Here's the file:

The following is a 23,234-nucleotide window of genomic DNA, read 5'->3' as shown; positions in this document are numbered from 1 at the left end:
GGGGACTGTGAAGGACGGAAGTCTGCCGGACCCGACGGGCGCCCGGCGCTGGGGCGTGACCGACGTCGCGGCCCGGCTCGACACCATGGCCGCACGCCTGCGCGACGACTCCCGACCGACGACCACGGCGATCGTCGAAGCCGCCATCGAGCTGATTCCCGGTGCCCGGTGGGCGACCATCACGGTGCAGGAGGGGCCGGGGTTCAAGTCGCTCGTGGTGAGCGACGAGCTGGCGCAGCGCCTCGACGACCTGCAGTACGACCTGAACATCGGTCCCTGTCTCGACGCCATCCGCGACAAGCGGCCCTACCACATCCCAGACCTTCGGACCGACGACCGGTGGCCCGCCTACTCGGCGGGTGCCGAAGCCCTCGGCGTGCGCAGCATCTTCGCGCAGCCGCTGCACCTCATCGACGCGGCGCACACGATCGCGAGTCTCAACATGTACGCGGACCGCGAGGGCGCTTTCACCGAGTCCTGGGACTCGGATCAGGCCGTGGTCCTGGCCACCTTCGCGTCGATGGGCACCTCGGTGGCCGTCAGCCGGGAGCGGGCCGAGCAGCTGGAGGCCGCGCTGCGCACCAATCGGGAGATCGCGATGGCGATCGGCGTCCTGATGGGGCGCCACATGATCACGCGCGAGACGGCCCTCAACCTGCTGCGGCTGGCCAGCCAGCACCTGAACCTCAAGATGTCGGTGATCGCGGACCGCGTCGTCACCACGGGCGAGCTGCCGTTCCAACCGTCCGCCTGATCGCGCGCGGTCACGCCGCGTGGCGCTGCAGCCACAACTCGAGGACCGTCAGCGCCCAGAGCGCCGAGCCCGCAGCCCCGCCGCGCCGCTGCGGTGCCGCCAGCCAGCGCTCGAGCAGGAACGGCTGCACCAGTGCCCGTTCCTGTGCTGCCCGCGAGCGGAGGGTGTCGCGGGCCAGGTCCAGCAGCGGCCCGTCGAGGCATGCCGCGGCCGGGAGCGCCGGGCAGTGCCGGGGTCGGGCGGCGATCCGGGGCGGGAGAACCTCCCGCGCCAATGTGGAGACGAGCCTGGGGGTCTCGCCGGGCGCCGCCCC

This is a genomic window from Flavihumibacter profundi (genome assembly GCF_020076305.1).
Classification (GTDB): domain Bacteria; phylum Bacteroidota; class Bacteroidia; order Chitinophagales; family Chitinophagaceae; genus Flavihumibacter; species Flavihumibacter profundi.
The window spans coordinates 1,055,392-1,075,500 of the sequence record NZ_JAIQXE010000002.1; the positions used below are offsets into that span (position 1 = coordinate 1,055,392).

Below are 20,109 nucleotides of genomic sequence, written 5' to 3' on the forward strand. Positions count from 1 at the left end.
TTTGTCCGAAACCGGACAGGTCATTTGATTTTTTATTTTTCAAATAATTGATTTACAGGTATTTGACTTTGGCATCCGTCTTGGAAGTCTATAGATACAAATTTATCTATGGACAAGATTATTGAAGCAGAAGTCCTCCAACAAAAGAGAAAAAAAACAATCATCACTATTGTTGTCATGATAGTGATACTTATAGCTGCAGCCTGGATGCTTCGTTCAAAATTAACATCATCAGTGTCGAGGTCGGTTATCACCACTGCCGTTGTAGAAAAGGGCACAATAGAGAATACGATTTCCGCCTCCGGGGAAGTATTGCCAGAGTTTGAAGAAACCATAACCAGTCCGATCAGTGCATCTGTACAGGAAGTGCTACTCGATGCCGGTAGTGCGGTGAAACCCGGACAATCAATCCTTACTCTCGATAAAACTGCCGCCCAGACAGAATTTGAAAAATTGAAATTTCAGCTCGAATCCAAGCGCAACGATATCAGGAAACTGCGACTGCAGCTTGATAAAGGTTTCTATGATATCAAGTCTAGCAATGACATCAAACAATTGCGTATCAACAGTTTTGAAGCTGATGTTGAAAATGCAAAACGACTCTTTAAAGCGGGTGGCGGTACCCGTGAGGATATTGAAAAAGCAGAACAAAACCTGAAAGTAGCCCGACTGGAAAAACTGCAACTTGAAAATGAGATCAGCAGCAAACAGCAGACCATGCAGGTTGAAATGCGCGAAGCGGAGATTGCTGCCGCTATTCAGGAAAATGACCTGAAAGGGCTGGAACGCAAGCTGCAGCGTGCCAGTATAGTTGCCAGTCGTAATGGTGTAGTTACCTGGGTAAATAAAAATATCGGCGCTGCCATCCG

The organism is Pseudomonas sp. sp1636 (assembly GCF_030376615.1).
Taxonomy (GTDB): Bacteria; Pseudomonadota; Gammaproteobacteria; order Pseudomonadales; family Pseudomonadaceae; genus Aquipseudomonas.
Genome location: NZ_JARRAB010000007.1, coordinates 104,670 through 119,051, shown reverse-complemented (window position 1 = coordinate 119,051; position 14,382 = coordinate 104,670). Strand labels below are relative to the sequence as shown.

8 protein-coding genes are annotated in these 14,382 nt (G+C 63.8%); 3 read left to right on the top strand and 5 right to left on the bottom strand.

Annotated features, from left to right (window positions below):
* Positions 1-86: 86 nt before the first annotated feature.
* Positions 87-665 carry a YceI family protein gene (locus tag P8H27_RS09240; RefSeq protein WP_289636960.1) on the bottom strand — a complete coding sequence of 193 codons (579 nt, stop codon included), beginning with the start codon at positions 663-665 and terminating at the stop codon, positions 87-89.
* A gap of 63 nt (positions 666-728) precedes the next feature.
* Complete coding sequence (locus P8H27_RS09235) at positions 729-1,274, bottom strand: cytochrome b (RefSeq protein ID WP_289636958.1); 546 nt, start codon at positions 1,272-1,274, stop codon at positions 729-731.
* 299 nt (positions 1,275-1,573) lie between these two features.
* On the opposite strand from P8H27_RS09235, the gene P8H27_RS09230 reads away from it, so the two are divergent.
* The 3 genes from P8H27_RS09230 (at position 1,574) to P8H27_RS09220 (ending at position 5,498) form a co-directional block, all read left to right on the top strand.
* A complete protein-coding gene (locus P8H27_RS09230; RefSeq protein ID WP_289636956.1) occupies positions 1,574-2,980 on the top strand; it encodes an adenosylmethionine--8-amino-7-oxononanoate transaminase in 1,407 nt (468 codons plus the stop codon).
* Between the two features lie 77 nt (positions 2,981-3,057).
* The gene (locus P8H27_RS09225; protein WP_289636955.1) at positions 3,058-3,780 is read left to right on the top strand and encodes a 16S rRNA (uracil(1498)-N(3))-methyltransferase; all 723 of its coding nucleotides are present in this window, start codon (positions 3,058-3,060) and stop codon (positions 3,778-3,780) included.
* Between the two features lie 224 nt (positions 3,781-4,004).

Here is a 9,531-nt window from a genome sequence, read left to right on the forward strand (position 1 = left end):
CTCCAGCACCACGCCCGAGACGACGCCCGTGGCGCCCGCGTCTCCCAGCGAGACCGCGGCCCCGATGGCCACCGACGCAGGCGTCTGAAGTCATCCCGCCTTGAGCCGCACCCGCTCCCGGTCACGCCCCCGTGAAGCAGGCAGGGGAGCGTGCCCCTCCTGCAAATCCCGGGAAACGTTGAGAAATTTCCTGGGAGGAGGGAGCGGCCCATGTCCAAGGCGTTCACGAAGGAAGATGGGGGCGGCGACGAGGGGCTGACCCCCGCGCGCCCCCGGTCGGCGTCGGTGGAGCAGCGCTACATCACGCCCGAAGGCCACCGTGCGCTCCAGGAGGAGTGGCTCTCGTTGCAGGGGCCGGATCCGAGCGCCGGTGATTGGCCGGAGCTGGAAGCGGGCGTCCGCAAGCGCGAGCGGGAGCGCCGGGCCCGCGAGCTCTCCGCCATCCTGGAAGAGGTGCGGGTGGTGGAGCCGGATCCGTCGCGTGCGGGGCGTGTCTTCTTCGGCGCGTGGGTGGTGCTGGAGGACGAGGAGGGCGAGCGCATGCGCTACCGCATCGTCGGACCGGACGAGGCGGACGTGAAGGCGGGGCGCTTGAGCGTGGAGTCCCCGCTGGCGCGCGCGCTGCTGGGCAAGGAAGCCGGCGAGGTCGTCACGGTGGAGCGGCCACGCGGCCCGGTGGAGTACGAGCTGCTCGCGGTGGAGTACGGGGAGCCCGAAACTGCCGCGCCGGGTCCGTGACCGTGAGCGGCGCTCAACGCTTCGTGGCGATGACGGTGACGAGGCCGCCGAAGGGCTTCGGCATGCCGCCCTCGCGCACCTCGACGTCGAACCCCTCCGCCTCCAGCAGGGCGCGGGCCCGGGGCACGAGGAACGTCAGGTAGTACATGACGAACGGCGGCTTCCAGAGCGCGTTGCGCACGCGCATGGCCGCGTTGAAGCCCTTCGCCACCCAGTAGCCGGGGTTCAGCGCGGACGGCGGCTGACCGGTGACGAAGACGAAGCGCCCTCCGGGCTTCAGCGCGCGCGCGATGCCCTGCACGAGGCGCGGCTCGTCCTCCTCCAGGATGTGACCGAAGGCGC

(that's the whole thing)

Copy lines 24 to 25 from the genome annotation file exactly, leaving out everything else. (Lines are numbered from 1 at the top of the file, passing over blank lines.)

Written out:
Here is a 9,531-nt window from a genome sequence, read left to right on the forward strand (position 1 = left end):
CTCCAGCACCACGCCCGAGACGACGCCCGTGGCGCCCGCGTCTCCCAGCGAGACCGCGGCCCCGATGGCCACCGACGCAGGCGTCTGAAGTCATCCCGCCTTGAGCCGCACCCGCTCCCGGTCACGCCCCCGTGAAGCAGGCAGGGGAGCGTGCCCCTCCTGCAAATCCCGGGAAACGTTGAGAAATTTCCTGGGAGGAGGGAGCGGCCCATGTCCAAGGCGTTCACGAAGGAAGATGGGGGCGGCGACGAGGGGCTGACCCCCGCGCGCCCCCGGTCGGCGTCGGTGGAGCAGCGCTACATCACGCCCGAAGGCCACCGTGCGCTCCAGGAGGAGTGGCTCTCGTTGCAGGGGCCGGATCCGAGCGCCGGTGATTGGCCGGAGCTGGAAGCGGGCGTCCGCAAGCGCGAGCGGGAGCGCCGGGCCCGCGAGCTCTCCGCCATCCTGGAAGAGGTGCGGGTGGTGGAGCCGGATCCGTCGCGTGCGGGGCGTGTCTTCTTCGGCGCGTGGGTGGTGCTGGAGGACGAGGAGGGCGAGCGCATGCGCTACCGCATCGTCGGACCGGACGAGGCGGACGTGAAGGCGGGGCGCTTGAGCGTGGAGTCCCCGCTGGCGCGCGCGCTGCTGGGCAAGGAAGCCGGCGAGGTCGTCACGGTGGAGCGGCCACGCGGCCCGGTGGAGTACGAGCTGCTCGCGGTGGAGTACGGGGAGCCCGAAACTGCCGCGCCGGGTCCGTGACCGTGAGCGGCGCTCAACGCTTCGTGGCGATGACGGTGACGAGGCCGCCGAAGGGCTTCGGCATGCCGCCCTCGCGCACCTCGACGTCGAACCCCTCCGCCTCCAGCAGGGCGCGGGCCCGGGGCACGAGGAACGTCAGGTAGTACATGACGAACGGCGGCTTCCAGAGCGCGTTGCGCACGCGCATGGCCGCGTTGAAGCCCTTCGCCACCCAGTAGCCGGGGTTCAGCGCGGACGGCGGCTGACCGGTGACGAAGACGAAGCGCCCTCCGGGCTTCAGCGCGCGCGCGATGCCCTGCACGAGGCGCGGCTCGTCCTCCTCCAGGATGTGACCGAAGGCGC